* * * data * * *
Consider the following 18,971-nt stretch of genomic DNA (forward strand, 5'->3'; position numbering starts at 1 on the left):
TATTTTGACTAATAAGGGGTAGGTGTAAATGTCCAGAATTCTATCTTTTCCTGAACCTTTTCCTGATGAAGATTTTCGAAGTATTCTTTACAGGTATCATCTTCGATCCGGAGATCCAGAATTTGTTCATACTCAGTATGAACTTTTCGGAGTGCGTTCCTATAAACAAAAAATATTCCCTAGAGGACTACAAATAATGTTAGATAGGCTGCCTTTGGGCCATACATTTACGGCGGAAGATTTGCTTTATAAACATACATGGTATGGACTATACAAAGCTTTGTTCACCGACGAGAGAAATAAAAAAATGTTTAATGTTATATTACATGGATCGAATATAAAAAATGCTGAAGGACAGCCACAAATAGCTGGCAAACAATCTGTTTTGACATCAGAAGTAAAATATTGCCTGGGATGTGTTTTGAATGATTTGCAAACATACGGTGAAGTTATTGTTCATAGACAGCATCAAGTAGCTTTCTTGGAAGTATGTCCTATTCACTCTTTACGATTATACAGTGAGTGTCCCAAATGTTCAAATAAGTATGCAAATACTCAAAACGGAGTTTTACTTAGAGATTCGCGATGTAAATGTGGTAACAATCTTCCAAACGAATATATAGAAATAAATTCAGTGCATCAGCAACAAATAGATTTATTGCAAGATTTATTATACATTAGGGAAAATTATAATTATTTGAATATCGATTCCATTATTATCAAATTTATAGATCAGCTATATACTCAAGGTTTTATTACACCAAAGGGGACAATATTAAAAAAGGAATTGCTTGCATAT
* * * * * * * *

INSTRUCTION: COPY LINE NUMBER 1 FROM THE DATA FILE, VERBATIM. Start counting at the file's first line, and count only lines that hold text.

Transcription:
Consider the following 18,971-nt stretch of genomic DNA (forward strand, 5'->3'; position numbering starts at 1 on the left):